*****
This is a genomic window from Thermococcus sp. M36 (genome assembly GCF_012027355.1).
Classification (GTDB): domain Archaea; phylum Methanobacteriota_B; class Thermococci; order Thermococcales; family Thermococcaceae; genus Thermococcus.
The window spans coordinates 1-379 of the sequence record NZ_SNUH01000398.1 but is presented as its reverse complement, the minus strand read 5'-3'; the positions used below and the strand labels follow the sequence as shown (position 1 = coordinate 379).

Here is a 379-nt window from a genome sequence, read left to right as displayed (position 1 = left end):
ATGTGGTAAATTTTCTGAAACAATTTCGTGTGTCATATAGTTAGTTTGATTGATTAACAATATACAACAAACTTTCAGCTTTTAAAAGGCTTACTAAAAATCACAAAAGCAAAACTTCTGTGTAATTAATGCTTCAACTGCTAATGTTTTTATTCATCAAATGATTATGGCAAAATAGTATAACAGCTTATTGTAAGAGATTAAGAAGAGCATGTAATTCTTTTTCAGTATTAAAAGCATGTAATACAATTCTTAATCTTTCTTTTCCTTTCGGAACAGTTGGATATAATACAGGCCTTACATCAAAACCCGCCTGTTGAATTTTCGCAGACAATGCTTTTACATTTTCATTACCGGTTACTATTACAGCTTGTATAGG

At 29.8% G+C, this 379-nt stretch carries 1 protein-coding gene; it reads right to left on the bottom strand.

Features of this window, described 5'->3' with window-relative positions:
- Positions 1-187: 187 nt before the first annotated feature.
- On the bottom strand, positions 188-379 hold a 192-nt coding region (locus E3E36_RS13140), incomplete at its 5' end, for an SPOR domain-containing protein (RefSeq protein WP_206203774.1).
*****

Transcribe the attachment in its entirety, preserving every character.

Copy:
This is a genomic window from Thermococcus sp. M36 (genome assembly GCF_012027355.1).
Classification (GTDB): domain Archaea; phylum Methanobacteriota_B; class Thermococci; order Thermococcales; family Thermococcaceae; genus Thermococcus.
The window spans coordinates 1-379 of the sequence record NZ_SNUH01000398.1 but is presented as its reverse complement, the minus strand read 5'-3'; the positions used below and the strand labels follow the sequence as shown (position 1 = coordinate 379).

Here is a 379-nt window from a genome sequence, read left to right as displayed (position 1 = left end):
ATGTGGTAAATTTTCTGAAACAATTTCGTGTGTCATATAGTTAGTTTGATTGATTAACAATATACAACAAACTTTCAGCTTTTAAAAGGCTTACTAAAAATCACAAAAGCAAAACTTCTGTGTAATTAATGCTTCAACTGCTAATGTTTTTATTCATCAAATGATTATGGCAAAATAGTATAACAGCTTATTGTAAGAGATTAAGAAGAGCATGTAATTCTTTTTCAGTATTAAAAGCATGTAATACAATTCTTAATCTTTCTTTTCCTTTCGGAACAGTTGGATATAATACAGGCCTTACATCAAAACCCGCCTGTTGAATTTTCGCAGACAATGCTTTTACATTTTCATTACCGGTTACTATTACAGCTTGTATAGG

At 29.8% G+C, this 379-nt stretch carries 1 protein-coding gene; it reads right to left on the bottom strand.

Features of this window, described 5'->3' with window-relative positions:
- Positions 1-187: 187 nt before the first annotated feature.
- On the bottom strand, positions 188-379 hold a 192-nt coding region (locus E3E36_RS13140), incomplete at its 5' end, for an SPOR domain-containing protein (RefSeq protein WP_206203774.1).